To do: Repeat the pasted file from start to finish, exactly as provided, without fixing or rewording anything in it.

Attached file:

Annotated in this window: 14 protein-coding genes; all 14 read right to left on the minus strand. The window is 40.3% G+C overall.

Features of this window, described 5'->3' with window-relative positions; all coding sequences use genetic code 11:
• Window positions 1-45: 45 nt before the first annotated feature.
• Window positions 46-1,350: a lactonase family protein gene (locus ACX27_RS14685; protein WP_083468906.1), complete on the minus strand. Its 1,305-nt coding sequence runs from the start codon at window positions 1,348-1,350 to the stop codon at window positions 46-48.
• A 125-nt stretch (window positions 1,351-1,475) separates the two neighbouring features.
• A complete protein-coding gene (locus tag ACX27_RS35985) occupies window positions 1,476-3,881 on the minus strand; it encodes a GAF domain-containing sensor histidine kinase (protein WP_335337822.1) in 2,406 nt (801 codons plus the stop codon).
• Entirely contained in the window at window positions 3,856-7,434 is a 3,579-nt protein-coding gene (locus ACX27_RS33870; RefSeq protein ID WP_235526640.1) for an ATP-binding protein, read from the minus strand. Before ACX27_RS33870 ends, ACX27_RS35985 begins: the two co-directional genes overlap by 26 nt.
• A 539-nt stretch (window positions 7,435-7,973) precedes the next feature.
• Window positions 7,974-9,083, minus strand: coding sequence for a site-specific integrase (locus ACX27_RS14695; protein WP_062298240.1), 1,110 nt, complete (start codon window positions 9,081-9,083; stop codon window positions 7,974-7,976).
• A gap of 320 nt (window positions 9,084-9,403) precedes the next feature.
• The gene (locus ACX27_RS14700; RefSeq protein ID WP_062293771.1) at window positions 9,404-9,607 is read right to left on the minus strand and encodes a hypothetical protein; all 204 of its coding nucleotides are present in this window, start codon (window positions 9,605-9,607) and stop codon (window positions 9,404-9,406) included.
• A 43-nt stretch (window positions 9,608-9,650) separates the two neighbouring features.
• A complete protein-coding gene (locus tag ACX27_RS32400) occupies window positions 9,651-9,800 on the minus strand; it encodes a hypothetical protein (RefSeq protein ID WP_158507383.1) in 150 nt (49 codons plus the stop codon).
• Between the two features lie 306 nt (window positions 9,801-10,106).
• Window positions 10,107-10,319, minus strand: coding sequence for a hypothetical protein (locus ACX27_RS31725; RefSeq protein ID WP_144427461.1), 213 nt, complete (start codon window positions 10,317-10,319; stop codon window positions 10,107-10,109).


Annotated in this window: 14 protein-coding genes; all 14 read right to left on the minus strand. The window is 40.3% G+C overall.

Features of this window, described 5'->3' with window-relative positions; all coding sequences use genetic code 11:
• Window positions 1-45: 45 nt before the first annotated feature.
• Window positions 46-1,350: a lactonase family protein gene (locus ACX27_RS14685; protein WP_083468906.1), complete on the minus strand. Its 1,305-nt coding sequence runs from the start codon at window positions 1,348-1,350 to the stop codon at window positions 46-48.
• A 125-nt stretch (window positions 1,351-1,475) separates the two neighbouring features.
• A complete protein-coding gene (locus tag ACX27_RS35985) occupies window positions 1,476-3,881 on the minus strand; it encodes a GAF domain-containing sensor histidine kinase (protein WP_335337822.1) in 2,406 nt (801 codons plus the stop codon).
• Entirely contained in the window at window positions 3,856-7,434 is a 3,579-nt protein-coding gene (locus ACX27_RS33870; RefSeq protein ID WP_235526640.1) for an ATP-binding protein, read from the minus strand. Before ACX27_RS33870 ends, ACX27_RS35985 begins: the two co-directional genes overlap by 26 nt.
• A 539-nt stretch (window positions 7,435-7,973) precedes the next feature.
• Window positions 7,974-9,083, minus strand: coding sequence for a site-specific integrase (locus ACX27_RS14695; protein WP_062298240.1), 1,110 nt, complete (start codon window positions 9,081-9,083; stop codon window positions 7,974-7,976).
• A gap of 320 nt (window positions 9,084-9,403) precedes the next feature.
• The gene (locus ACX27_RS14700; RefSeq protein ID WP_062293771.1) at window positions 9,404-9,607 is read right to left on the minus strand and encodes a hypothetical protein; all 204 of its coding nucleotides are present in this window, start codon (window positions 9,605-9,607) and stop codon (window positions 9,404-9,406) included.
• A 43-nt stretch (window positions 9,608-9,650) separates the two neighbouring features.
• A complete protein-coding gene (locus tag ACX27_RS32400) occupies window positions 9,651-9,800 on the minus strand; it encodes a hypothetical protein (RefSeq protein ID WP_158507383.1) in 150 nt (49 codons plus the stop codon).
• Between the two features lie 306 nt (window positions 9,801-10,106).
• Window positions 10,107-10,319, minus strand: coding sequence for a hypothetical protein (locus ACX27_RS31725; RefSeq protein ID WP_144427461.1), 213 nt, complete (start codon window positions 10,317-10,319; stop codon window positions 10,107-10,109).